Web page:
Tuesday just gone – 9th of February – was Fat Tuesday in Sweden. While over the wild North Sea, my fellow English countrymen were hard at work consuming colossal stacks of pancakes, Swedes were filling up on semlor, a treat considerably more delectable than pancakes wetted with lemon juice and haphazardly speckled with granulated sugar. (Please accept my sincerest apologies England, but you really can learn something from Sweden about sweet eats).
Semlor (also called Fat Buns…and for good reason) are big, soft, sweet cardamom buns with an extravagant filling of marzipan, vanilla and whipped cream. Here in Sweden semlor (plural) are served up in their millions. On Fat Tuesday alone, bakeries part with 6 million semlor, and each year over 45 million are sold. For the record, Sweden is home to 9 million. So this creamy delicacy is something of a big deal.
To say I was thrilled about taking part in this tradition for the first time is an enormous understatement. I’m utterly infatuated with the curious taste of cardamom, and the nostalgia that comes along with the flavour of vanilla is something really special. Aside from the actual eating of semlor, I was keyed up for my first real initiation into Swedish culture. That’s if I discount the first meal Sebastian and I ate together – falukorv (sausage) and pasta, which is, according to my Viking, a Swedish delicacy. I’ve yet to ask Google if this is actually true.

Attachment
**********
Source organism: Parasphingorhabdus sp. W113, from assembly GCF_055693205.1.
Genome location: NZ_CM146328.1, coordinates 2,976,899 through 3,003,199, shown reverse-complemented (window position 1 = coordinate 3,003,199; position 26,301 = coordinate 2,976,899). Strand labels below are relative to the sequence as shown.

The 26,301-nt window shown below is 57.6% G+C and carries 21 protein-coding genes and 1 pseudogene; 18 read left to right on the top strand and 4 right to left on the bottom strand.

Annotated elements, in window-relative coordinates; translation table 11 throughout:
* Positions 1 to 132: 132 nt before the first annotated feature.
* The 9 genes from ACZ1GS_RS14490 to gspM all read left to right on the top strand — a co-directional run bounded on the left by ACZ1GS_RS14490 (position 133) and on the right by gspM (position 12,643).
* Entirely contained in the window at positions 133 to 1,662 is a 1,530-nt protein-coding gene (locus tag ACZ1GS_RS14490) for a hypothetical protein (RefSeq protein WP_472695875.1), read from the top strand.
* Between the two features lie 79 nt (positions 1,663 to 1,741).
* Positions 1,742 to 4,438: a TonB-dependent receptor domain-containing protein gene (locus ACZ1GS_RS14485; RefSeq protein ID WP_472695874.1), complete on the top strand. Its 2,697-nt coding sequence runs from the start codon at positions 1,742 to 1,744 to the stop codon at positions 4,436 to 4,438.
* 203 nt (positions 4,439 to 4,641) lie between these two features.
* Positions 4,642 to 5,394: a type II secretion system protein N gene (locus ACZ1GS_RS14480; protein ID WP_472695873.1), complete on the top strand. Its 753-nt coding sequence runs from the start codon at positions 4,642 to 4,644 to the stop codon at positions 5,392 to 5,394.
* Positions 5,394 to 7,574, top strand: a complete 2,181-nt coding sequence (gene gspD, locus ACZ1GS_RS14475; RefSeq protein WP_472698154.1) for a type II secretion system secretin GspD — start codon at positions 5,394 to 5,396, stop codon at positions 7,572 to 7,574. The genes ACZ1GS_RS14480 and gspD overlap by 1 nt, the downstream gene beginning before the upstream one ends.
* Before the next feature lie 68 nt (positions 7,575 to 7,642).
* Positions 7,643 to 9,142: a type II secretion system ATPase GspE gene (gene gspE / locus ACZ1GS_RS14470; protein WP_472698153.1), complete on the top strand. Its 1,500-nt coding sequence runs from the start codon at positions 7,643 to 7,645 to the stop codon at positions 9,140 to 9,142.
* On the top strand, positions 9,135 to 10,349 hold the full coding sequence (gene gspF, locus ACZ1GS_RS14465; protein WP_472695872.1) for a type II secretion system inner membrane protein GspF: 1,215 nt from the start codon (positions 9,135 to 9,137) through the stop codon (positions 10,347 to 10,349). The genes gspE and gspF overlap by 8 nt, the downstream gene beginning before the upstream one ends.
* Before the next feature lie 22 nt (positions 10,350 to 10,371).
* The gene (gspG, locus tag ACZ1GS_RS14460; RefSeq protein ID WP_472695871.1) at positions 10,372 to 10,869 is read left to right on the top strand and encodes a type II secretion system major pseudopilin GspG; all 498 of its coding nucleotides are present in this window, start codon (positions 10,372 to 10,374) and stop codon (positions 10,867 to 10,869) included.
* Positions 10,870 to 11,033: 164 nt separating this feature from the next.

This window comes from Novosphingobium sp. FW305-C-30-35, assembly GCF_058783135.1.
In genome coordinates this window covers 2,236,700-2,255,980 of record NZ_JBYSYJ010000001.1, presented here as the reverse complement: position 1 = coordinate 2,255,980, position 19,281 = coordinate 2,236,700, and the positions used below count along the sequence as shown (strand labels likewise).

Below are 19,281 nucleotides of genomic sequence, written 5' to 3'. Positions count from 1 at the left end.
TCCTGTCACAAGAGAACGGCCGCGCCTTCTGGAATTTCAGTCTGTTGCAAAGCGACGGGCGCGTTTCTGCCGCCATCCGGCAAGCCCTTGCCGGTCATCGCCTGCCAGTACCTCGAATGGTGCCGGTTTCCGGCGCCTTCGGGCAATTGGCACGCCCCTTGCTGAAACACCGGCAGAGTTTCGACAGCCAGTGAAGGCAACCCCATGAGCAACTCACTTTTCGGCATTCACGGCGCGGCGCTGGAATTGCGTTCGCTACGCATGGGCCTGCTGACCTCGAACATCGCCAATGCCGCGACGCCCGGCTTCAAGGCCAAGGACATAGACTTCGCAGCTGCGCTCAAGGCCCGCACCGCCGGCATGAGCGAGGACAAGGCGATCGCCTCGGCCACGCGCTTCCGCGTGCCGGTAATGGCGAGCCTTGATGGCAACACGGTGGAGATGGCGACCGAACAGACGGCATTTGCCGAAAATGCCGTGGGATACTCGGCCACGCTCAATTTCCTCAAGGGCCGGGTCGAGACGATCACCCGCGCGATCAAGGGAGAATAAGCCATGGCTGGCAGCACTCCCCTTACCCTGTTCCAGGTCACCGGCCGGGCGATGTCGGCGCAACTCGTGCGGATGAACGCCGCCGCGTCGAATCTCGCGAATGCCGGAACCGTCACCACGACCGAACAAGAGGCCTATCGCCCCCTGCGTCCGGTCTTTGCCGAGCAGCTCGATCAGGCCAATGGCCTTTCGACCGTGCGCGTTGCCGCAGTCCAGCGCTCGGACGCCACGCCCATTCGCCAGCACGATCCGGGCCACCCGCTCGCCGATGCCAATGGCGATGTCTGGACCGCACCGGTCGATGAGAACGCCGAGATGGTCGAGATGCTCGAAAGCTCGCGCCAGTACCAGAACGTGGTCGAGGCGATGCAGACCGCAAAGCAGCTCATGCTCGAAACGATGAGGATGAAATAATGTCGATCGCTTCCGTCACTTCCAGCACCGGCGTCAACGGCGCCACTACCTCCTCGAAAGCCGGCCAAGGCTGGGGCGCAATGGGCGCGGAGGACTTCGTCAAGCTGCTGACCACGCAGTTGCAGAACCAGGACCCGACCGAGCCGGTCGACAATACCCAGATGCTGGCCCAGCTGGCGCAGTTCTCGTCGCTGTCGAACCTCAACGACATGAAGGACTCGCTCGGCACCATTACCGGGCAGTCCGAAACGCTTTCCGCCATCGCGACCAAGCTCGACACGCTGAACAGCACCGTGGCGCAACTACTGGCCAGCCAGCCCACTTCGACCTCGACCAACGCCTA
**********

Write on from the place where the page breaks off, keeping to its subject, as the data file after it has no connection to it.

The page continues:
I wanted to be involved with the semlor tradition from the get go, and went along with Sebastian to pick up two portions from the local supermarket. (Sharing something that’s vanilla flavoured and creamy with me is out of the question…) Sebastian parted with 50 krona (about £4) and was handing a couple of semlor in a beautifully embellished cardboard box, by a young woman decked out in immaculate chef whites. Wherever I turned on Fat Tuesday, I would see people striding along, fingers clutching these special boxes filled with precious, teeth achingly sweet cargo.
It’s tradition to eat semla in a bowl with warm milk poured over it (this practise is called hetvägg) but Sebastian and I just went for a glass of cold milk instead. There’s many different ways you can eat your semla, but we decided to put aside our heathen practices for one evening and use spoons, instead of eating the lid and licking out the contents. The experience provided one of the finest food orgasms of my adult life.
Semlor are (fortunately for my waist) strictly seasonal. They’re not made at any time of the year except for when ‘Semlor Season’ arrives. They’re not made before the first of January and not after Easter. Apparently, within this window of time, the average Swede will consume five of these divine treats. (Sebastian told me he usually consumes one…maybe two.)
Interestingly, semlor played a role in the death of one Swedish king, who ate fourteen of the creamy cardamom beasts…after a monstrous sized banquet. Apparently he died after suffering from severe indigestion.
If you would like to bring a taste of Sweden into your home, The Scandinavian Kitchen have a superb recipe for semlor available here.